# How does a gravity slingshot actually work?

From what I know of elliptical orbits, an object speeds up near the periapsis and slows down at the apoapsis, much like we learned in high school physics how a sphere would roll down and back up a valley in a frictionless vacuum: The height is inversely proportional to the speed.

The "gravity slingshot" maneuver we've seen in sci-fi and even used by our own spacecraft relies on the physics of hyperbolic orbits, where an object both enters and exits the orbit before making a single lap around the planet/moon/etc. Since gravity pushes the craft toward that body both while they're heading towards and away from it, shouldn't the craft's velocity be the same at (for example) 1 megameter before the periapsis as 1 megameter after? If so, then the gravity slingshot maneuver should only have the end purpose of redirecting the craft's trajectory, not of increasing its speed, as the name implies.

My understanding in a simple diagram:

Here's an intuitive understanding without math or physics explanations (others will provide that stuff here):

You are right that approaching and leaving the vicinity of a planet in itself adds up to zero effect. Gravity assist is the effect of being "dragged along" with the movement of the planet. If a spaceship approaches the planet from behind in its orbit, it will be dragged along and accelerated. If a spaceship approaches from infront of the planet in its orbit, the spaceship will slow down as the moving gravity field of the meeting planet pulls it backwards.

The diagram is in the rest frame of the planet. Now suppose a spacecraft is slowing down in the frame of the solar system. A planet is nearby, so it now starts accelerating due to its gravity and gains speed. Now, this speed increase is added to some component of the speed of the planet's motion when it comes out on the other side (this added component can be changed by changing the angle from which it approaches the planet, in order to maximize the slingshot effect). Once out of the planet's influence, the spacecraft has the same velocity as before, plus a component of the planet's motion, which allows it to travel farther out. This is the slingshot effect.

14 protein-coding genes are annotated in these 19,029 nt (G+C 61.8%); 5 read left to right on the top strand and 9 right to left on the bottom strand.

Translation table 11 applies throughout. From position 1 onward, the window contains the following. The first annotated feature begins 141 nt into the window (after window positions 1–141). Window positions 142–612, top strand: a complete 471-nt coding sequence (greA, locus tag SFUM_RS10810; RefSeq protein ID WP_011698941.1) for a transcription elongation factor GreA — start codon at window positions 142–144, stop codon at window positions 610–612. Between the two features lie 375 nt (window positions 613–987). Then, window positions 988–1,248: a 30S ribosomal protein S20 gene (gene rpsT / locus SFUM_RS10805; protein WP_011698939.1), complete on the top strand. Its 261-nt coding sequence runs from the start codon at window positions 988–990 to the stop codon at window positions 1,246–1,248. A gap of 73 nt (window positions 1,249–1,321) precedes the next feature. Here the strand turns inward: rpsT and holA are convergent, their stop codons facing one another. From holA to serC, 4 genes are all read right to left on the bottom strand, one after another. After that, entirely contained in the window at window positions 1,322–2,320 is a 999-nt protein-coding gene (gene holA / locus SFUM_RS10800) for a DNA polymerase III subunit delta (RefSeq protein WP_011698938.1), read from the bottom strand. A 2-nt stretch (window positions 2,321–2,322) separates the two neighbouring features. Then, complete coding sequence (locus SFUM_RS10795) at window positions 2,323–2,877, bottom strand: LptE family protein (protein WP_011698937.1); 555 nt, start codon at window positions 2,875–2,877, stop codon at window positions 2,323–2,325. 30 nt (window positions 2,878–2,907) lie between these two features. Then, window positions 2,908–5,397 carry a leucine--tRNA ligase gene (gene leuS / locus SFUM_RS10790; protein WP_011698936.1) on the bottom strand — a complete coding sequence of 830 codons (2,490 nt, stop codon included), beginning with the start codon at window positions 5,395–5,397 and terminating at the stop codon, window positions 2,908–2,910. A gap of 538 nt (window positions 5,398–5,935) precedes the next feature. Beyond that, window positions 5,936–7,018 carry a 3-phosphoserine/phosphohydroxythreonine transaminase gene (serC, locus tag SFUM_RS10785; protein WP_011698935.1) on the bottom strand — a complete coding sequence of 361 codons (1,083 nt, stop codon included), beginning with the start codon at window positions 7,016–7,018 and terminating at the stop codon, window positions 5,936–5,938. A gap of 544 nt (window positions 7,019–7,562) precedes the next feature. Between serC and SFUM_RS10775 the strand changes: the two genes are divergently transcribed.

Trying to look at this in another way, consider the angular momentum of the spacecraft. As long as it is only under sun's gravitational influence, its angular momentum cannot change. However, once it's under the influence of another planet, the two angular momenta - one w.r.t. the sun and one w.r.t. the planet (due to their relative motion) - add, and once out of the gravitational influence of the planet, their relative components can be adjusted (based on the angle of approach towards the planet and the angle at which it flies away after the slingshot) in order to increase the angular momentum w.r.t. the sun, which in turn puts it in a larger orbit, allowing it to travel farther away than before.

• Oh, so it would slow them down if they were moving against the orbit of the planet?
– Ky.
Jul 21, 2014 at 15:50
• Yes, it would. The component can be positive or negative and in the above case, it would be negative. However, given that all planets have the same sense of revolution around the sun, it is possible (at least theoretically) to make a trajectory dependent on multiple slingshots in the same direction. Jul 21, 2014 at 15:53
• So, this tactic wouldn't work with a star?
– Ky.
Feb 10, 2015 at 11:44
• @ myself in 2015: Yes, it would work if your path is interstellar and the star is traveling in the same direction you want to go.
– Ky.
Dec 1, 2021 at 20:03

You are correct that an hyperbola's outgoing speed is the same as the incoming speed with regard to the body lieing at hyperbola's focus. The direction is changed.

But with regard to another body, the change of direction can mean a change of speed.

Here is a diagram of how the moon might be employed in the capture of an asteroid to reduce it's hyperbolic orbit with regard to the earth to a capture orbit about the earth: